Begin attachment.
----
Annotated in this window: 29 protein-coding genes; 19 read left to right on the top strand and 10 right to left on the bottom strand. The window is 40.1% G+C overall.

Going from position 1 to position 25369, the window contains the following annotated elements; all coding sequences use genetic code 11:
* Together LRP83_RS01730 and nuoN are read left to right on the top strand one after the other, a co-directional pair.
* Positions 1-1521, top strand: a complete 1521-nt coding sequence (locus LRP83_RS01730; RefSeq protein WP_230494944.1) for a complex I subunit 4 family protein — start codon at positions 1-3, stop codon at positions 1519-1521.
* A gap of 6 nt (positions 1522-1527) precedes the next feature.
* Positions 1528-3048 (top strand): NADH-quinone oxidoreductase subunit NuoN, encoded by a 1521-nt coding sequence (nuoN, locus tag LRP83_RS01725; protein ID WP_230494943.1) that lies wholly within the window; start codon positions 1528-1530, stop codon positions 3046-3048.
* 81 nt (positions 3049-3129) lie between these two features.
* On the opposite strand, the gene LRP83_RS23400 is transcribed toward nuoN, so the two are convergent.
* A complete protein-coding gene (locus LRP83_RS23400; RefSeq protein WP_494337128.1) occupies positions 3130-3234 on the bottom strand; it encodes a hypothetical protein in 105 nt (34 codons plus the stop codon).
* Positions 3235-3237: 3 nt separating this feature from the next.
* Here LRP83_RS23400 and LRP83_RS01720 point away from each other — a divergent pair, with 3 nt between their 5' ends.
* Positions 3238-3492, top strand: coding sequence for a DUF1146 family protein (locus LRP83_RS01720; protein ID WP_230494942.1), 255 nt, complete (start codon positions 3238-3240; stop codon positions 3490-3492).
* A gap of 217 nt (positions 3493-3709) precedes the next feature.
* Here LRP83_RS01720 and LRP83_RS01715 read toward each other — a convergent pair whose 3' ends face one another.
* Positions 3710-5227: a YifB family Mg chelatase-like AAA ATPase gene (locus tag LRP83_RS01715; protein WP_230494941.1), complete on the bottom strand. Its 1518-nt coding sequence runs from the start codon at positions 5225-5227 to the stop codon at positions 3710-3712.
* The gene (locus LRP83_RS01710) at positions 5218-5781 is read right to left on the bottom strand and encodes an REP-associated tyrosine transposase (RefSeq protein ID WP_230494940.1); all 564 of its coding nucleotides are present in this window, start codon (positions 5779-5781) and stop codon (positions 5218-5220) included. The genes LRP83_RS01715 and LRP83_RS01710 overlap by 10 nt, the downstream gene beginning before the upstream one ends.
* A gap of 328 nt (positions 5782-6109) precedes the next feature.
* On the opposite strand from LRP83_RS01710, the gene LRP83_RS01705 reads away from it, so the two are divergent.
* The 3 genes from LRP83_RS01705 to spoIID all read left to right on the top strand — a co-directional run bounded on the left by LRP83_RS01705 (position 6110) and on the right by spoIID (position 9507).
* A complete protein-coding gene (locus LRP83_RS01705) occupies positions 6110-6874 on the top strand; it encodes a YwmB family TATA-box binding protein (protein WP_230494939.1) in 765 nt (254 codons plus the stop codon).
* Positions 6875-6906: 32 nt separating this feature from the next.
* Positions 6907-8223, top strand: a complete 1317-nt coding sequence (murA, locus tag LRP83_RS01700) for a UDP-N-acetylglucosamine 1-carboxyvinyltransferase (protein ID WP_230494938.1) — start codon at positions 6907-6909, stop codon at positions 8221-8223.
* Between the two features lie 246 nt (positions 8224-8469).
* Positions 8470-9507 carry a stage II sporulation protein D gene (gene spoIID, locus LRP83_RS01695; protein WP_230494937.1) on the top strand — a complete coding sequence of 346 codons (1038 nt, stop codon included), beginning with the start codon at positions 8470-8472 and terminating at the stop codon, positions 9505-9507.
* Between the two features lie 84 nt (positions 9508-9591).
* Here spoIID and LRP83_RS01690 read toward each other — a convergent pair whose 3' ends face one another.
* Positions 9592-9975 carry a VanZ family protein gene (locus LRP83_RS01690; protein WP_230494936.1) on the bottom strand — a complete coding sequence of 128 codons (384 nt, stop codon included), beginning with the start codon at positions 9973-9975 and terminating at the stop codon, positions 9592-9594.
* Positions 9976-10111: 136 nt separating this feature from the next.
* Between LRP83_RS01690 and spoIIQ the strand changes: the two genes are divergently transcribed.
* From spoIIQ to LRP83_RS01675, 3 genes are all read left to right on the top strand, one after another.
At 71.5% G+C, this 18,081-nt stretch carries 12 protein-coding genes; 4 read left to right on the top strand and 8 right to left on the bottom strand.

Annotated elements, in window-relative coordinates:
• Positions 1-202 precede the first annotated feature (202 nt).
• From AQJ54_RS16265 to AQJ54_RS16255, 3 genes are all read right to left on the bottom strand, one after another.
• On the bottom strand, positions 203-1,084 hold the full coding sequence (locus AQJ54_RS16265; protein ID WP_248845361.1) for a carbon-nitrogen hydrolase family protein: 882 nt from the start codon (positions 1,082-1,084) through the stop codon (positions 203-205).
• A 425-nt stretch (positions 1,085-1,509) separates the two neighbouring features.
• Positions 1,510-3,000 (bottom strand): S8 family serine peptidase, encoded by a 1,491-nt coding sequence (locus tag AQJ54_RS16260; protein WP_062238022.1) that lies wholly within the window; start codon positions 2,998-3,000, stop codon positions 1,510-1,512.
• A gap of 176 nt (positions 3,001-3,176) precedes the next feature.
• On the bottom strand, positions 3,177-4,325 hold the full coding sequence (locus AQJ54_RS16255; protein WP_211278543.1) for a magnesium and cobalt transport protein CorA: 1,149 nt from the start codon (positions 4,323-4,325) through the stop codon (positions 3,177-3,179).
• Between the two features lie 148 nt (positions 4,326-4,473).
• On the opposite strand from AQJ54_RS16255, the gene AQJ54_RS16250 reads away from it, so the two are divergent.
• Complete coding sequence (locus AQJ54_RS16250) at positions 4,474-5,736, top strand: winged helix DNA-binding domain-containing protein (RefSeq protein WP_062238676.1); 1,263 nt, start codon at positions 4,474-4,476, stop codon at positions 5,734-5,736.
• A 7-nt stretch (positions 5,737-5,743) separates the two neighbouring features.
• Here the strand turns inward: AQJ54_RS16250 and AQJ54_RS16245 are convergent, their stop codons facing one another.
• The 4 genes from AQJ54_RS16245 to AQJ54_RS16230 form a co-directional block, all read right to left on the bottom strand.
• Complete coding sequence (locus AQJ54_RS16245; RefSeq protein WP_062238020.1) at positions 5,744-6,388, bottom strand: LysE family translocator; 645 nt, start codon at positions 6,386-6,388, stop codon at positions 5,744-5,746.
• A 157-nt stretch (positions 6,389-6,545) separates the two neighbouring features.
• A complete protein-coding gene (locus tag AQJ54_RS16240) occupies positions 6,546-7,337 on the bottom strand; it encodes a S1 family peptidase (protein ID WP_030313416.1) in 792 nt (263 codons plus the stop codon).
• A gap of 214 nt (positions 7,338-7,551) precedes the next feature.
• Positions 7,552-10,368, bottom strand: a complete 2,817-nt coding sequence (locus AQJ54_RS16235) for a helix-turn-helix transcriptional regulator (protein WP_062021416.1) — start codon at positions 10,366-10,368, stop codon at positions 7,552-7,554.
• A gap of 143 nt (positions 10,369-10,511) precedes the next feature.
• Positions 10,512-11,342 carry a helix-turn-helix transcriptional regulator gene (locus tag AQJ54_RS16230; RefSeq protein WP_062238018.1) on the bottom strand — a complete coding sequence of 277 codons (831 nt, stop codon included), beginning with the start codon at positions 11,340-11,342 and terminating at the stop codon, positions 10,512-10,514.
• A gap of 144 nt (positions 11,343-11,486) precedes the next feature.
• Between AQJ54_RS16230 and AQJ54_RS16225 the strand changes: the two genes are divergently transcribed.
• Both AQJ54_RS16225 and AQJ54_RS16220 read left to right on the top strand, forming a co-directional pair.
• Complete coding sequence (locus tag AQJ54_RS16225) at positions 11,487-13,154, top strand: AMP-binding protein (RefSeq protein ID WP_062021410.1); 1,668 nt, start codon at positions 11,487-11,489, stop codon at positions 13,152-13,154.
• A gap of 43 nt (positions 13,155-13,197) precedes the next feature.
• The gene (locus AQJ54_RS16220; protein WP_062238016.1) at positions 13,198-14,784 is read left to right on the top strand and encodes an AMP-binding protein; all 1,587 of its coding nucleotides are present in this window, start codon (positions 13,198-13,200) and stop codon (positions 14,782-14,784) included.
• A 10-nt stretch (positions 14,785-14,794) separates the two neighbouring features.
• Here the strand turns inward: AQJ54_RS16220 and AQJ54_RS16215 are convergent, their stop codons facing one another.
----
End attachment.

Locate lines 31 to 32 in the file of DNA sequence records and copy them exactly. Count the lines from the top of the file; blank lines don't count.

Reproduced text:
At 71.5% G+C, this 18,081-nt stretch carries 12 protein-coding genes; 4 read left to right on the top strand and 8 right to left on the bottom strand.

Annotated elements, in window-relative coordinates: